Cricket Song Farm

Cricket Song Farm

Tuesday, October 28, 2014

My VINTAGE AIRSTREAM TRAILER

An Airstream
was listed on Craig's list years and years ago.  I just happened to see the add and called.  It was still available for sale ( it was long before they became so popular) so I loaded up the old Burbanitor with supplies for a few days and made the long, one way trip to pick it up.  I had been looking for one......to have at the farm.  My kids would spend the summers in it, giving them a place to sleep instead of on the hard, cement floor of the living room in our little one bedroom house.
I have fond memories of  silver sided classic Airstream's.  As a kid there was one abandoned near the old turkey sheds that were on the outskirts of town.  We farmed the land all around it and oft times my younger sister and I would go inside on hot sunny afternoons to escape the blistering sun while we waited to change the water in the fields. 
I can still smell the mice and rodents that occupied it, but it offered shelter on a hot day so we didn't mind too much.  


WELCOME TO MY CLASSIC VINTAGE AIRSTREAM

furnished with odd bits and treasures
 gathered over the years



a heavy, solid, ceramic vintage owl lamp serves as a door stop


 COME ON IN.........
  To the right is a comfy chair 






old table cloths and vintage curtains wrap around covering the windows
on the far side of the bed





a small magazine rack covered with an old velvet skirt sits between the bed and the couch
I purchased this vintage lamp for just a couple of dollars at a thrift store years ago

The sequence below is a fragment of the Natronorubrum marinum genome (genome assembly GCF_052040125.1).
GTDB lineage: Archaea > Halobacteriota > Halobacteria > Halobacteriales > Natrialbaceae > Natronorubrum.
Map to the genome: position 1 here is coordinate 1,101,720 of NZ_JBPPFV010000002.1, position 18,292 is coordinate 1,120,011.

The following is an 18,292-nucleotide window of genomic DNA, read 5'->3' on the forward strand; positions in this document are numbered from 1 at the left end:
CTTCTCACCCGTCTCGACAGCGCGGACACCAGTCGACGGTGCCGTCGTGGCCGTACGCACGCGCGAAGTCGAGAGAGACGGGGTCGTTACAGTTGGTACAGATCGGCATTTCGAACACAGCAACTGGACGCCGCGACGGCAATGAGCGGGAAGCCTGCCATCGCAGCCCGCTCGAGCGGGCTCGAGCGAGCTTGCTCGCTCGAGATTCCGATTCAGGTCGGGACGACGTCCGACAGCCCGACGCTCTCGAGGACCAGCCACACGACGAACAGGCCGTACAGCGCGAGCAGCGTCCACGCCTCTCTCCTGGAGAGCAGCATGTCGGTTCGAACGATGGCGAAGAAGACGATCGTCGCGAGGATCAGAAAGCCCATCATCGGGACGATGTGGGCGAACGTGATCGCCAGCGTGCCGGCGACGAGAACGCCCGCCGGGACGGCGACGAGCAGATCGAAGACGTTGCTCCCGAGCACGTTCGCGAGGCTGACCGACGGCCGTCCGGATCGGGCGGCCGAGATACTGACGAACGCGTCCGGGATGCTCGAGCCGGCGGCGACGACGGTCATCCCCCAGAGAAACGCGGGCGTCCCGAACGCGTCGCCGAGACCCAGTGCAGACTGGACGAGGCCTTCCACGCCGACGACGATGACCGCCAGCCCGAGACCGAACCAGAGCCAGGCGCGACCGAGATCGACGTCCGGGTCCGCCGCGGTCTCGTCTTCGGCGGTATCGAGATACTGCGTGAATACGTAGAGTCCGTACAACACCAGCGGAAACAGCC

the old couch is covered with a blanket and a beautiful, fringed, tapestry



a small black fridge sits atop of an antique drop leaf table
just lift up the side for a place to eat


the kitchen is to the left
it has orange counter tops



down the hallway, behind the chair, to your left is a couch that makes into a bed 



the old bathroom needs to be remodeled
it is not in working order, for now we just use the 






A cozy place to stay when working on my little organic vegetable farm.


Click here to see my little 1960
Vintage Camp Trailer
"GYPSY ROSE"







Wednesday, October 15, 2014

Cheery Geraniums on a sunny windowsill


With winter on it's way, I have removed some of the Geraniums from the garden and into the dinning room placing them under a sunny window.



This little wooden drawer filled with bright flowers will bring a breath of summer into my sewing room as I work on projects all winter long.





I keep busy all winter (when I can't be outside playing in the dirt)
making my gypsy bags, recycled clothing,
and of course drawing and oil painting.


click here for a peek at what I am up to




You can find my clothing, bags and other vintage treasures at

GYPSY MAMA'S
located on Hwy 40
 Fort Duchesne, Utah


Sunday, October 12, 2014

Green Tomato Jam


Gather the green tomatoes before they begin to ripen.  You want to use firm tomatoes for this recipe.  
 Remove stems, cut in half and remove core from each half.  Cut into quarters and chop fine in a food processor.  Pour into a large colander and let drain until all moisture is removed.